Eye tracking research shows visitors look at faces before anything else on a web page.
Why is that ?
People are Drawn to Faces
Professor Catherine Mondloch, of the Face Perception Lab, showed in 1999 how newborns less than hour old, prefer looking at something with facial features.
Required to pick up on emotions or threats, part of our brain (FFA) is dedicated to recognising faces.
In Sabiner Ider of usabilla.com article she writes, “When we see a face, we are automatically triggered to feel something or to empathise with that person. If we recognise content on a website — such as a problem, dilemma, habit or whatever else — we feel connected and understood.”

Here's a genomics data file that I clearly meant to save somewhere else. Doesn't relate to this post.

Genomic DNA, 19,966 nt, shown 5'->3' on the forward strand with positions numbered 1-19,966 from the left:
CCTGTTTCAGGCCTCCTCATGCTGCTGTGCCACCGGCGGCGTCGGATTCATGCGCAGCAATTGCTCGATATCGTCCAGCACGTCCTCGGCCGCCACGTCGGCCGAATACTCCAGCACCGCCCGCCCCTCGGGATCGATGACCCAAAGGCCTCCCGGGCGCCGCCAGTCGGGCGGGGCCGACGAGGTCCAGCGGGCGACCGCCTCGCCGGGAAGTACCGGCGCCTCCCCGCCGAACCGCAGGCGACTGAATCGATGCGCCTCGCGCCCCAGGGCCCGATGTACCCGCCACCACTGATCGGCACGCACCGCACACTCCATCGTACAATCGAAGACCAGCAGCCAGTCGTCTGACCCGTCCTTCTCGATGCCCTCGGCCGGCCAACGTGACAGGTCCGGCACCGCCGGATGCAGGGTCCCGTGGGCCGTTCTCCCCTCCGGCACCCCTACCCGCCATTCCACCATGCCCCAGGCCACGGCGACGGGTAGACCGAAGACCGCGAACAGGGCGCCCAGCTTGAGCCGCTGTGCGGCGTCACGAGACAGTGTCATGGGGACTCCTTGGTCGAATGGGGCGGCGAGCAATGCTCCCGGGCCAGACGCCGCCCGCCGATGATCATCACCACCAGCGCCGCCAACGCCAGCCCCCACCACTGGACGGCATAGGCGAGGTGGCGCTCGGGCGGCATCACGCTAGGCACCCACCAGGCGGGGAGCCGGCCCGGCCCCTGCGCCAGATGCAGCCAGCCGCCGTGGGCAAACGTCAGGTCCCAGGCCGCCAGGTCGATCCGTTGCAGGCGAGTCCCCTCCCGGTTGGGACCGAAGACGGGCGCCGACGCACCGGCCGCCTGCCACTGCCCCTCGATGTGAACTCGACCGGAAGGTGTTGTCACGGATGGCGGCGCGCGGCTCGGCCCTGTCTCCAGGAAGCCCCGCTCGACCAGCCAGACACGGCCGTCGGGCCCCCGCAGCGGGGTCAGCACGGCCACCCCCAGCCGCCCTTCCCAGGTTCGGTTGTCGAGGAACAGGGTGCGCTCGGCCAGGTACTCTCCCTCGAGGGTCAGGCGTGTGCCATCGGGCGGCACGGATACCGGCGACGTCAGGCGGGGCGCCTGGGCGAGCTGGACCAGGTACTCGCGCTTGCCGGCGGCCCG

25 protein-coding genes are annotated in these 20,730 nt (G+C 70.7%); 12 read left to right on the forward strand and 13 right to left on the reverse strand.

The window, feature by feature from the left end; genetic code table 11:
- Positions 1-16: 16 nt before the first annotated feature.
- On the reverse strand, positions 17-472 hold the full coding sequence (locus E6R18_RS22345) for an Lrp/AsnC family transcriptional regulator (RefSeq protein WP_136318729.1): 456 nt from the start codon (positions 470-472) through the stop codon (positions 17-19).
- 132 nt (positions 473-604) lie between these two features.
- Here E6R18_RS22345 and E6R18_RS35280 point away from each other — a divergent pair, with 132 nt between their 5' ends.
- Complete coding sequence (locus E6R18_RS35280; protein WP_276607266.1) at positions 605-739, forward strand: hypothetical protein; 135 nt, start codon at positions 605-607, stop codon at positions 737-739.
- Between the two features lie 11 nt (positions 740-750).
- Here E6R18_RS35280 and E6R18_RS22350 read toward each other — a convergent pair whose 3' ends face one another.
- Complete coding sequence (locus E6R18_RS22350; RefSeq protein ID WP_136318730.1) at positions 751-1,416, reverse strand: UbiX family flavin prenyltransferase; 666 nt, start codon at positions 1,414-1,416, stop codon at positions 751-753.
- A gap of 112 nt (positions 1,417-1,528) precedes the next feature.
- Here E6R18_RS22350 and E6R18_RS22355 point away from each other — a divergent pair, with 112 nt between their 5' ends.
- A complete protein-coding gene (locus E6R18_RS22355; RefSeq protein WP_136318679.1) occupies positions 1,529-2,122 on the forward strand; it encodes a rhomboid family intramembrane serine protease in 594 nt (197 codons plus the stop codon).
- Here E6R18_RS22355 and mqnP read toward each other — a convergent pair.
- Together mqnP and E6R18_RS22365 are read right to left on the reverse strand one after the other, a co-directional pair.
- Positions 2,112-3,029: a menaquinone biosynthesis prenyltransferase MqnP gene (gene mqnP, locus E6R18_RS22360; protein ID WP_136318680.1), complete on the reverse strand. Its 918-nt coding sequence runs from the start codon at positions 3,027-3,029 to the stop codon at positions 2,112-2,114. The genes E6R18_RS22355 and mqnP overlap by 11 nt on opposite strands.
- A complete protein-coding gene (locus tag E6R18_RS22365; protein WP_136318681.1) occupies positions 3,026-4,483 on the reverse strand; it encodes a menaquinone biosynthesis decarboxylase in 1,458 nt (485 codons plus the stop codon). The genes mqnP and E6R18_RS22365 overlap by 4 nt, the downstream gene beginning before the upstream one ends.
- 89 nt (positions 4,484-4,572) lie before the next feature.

Use Images of People with Purpose
Above all, an image needs to have a purpose. Purely decorative images have no value. Referred to in Usability as a ‘hot potato‘ visitors will ignore it. If an image doesn’t provide information or reinforce an article’s overall message, get rid of it!
In 2017, eye tracking research by Neilson Norman Group was carried out. It found, especially if the first image had limited information, visitors tended to skip the remaining images. One content-related image per article may suffice. Be brave. Add white space elsewhere.